seasonal transformations, organic formations, and rich textures. Soft,
monochromatic elements now enhance private focus areas while becoming brighter
and more vibrant as circulation spills into community spaces. Open spaces with
expansive views to the outdoors flood the workplace with natural light and
offer moments for both dynamic socialization or seclusion.
Leading with Green Initiatives
as LEED Gold equivalent, the building's design incorporates low maintenance and durable
materials. SAIF approved a 15-year payback for efficiency measures, which allowed us
to consider more aggressive energy efficiency strategies. From hydronic radiant heating and cooling systems, to energy-efficient kitchen equipment and elevators, the campus is projected to achieve 40% less energy use than a code-equivalent building.
Protecting the heritage oak tree adjacent to
the project site was another key design goal. It was a priority for SAIF to maintain the oak tree as focal
point, which was reflected in the overall design. All the main
circulation and collaborative spaces are centered around areas in the building
that provide connection to the tree and the garden-like courtyard. Throughout
construction, Lewis’ crews partnered with SAIF’s arborist to monitor soil water
levels and establish a protection area around the tree using hard fences.
A Cohesive Team
Beginning in the design
phase, an open line of communication between design, constructability, and
budgeting teams helped to clearly establish project goals. Our team used a new
information sharing system and explored how traditional design and budget
approaches could evolve. Contrary to the standard design process our team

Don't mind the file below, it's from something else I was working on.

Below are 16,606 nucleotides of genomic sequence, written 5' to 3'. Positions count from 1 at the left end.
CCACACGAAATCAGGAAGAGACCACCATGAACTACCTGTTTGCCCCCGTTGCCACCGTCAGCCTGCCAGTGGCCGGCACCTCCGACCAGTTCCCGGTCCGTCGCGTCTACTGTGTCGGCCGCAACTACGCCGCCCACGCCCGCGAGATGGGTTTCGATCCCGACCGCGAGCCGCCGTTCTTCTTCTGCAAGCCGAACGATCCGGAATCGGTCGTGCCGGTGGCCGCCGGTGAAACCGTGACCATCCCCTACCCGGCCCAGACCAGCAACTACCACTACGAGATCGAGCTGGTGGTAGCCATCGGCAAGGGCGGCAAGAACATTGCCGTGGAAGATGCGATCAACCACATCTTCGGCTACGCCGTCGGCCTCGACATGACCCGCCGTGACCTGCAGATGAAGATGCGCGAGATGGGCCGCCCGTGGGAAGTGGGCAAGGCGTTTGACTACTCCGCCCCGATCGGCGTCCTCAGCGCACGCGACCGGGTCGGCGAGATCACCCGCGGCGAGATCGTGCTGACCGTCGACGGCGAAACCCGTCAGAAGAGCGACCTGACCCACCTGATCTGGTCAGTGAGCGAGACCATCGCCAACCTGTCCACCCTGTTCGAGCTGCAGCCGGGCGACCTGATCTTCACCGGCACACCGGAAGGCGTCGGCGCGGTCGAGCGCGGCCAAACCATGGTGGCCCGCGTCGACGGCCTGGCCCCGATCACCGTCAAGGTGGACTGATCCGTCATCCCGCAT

employed an approach in which design and cost estimating were performed in
tandem. This reduced redundancies and future change orders and provided a clear
road map for the team. Each member of the main
project team co-located in a modified “big room” three days a week during
As a company that makes
workplaces safer and healthier, SAIF made the jobsite a better place to work by
establishing standards and processes. Every member of the project’s core
team engaged in a safety summit early in preconstruction to solidify safety as
a priority, share their similar experiences, and identify proactive on-site
safety measures. The 22-month project was successfully completed without a time-lost accident.
“It truly feels like our
efforts on this project will make Oregon safer by providing a working
environment that allows SAIF to better serve their mission,” says Ricardo
Becerril, Owner Representative of SAIF.
SAIF partnered with the City of Salem, neighboring
businesses, neighborhood associations, and local law enforcement to create a
new campus that anchors the boundary of the downtown zone along the historical
district. Nearly half of the project’s subconsultants were based within a
25-mile radius of the SAIF campus and approximately 40% of the project’s
workforce live in Salem or adjacent communities.
The SAIF High Street Building accurately embodies the
company’s core mission to make Oregon the safest and healthiest place to work.
The modern, healthy workplace is one that SAIF employees and
community members alike are proud of.
Congratulations to the entire project team on the recognition from DJC Oregon at this year's TopProject's Awards ceremony.